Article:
When Barry Sanel retired from vintage motorcycle racing a few years ago, he figured his days of competitive racing were done.
But a chance meeting at a packaging conference in Florida got Sanel back into racing — this time behind the wheel of a Spec Miata in the NASA Northeast Region. At 59, Sanel is one of the oldest racers in the region, and proving that age is just a number.
“I don’t want to be a backmarker and I don’t want to be the old guy on the track that’s in everybody’s way,” Sanel said.
Sanel is hardly a backmarker, finishing 2022 sixth overall in the Northeast Region’s deep Spec Miata field. Sanel has yet to reach the podium, but he has been the model of consistency, running and finishing every Spec Miata race last season.
The learning curve from racing motorcycles to cars has been steep for Sanel, who raced a 1975 Yamaha RD 350 vintage motorcycle until 2008 in the United States Classic Racing Association. The Great Recession cost him his job at Snapple Beverage Group and his sweet Yoo-Hoo chocolate drink sponsorship. Adding in the risk of serious injury, Sanel hung it up.Barry Sanel“Once you have a kid and you’re not 20 anymore, it’s definitely something that sort of creeps in,” said Sanel about getting hurt on a motorcycle. “That’s one of the reasons why I gave up racing motorcycles, because if that creeps into your head, it’s just not good.”
Sanel hadn’t considered racing until meeting his ex-race team partner at a packaging conference in Orlando. The pair bought an old pro Miata car they found in a barn in Connecticut, updating the equipment and seats. The partner covered the entry fees, while Sanel handled the mechanical work and taught the partner how to race.
Sanel quickly discovered there was a big difference between racing cars and motorcycles.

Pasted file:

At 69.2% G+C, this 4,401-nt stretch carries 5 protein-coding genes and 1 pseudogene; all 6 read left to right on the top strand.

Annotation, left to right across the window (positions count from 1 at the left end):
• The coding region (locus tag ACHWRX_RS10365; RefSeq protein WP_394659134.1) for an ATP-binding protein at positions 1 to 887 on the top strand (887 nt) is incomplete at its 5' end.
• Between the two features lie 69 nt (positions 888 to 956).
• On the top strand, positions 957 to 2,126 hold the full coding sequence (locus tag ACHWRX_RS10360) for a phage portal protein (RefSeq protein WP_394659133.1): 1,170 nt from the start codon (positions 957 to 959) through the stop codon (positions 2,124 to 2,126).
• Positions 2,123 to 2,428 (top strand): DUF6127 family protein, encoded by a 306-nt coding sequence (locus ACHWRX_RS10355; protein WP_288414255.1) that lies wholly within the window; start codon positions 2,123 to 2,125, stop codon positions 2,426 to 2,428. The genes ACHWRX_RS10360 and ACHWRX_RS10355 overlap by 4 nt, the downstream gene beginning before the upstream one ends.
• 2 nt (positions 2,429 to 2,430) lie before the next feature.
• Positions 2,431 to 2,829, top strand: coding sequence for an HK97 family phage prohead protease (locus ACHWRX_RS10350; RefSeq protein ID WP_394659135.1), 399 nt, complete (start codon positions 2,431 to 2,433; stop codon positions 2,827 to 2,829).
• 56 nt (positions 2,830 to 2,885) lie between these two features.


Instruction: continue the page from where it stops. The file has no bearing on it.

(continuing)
“I started having to relearn how to drive because when I went out on the track, I was driving it like a motorcyclist coming into the corners all wrong and spinning out a lot,” he said. “I thought I was a good driver until I started to do this. I had to unlearn motorcycle racing and learn how to drive a car for real.”
Motorcycle racing requires coming into the apex with a knee down and accelerating away, while the Miata needs the momentum going into the turn to overcome the car’s lack of horsepower. Sanel said it’s a far different line and he found himself diving into corners too early and driving off the track.
“It’s like starting from scratch. I can only tell you what my motorcycle experience allowed me to do was understand pre-grid, understand the flags, how to get on and off the track, and understanding how to get out of the way if there’s an incident,” Sanel said. “So really, the racing part of it allowed me not to have to focus on the real basics of the sport and focus more on my driving.”
After a couple of seasons, Sanel’s team partner decided to get out of the sport, so Sanel bought out his half and started remaking the cockpit by adjusting the seat and replacing the steering wheel.
“It was just little things and it’s funny how these little things add up,” he said.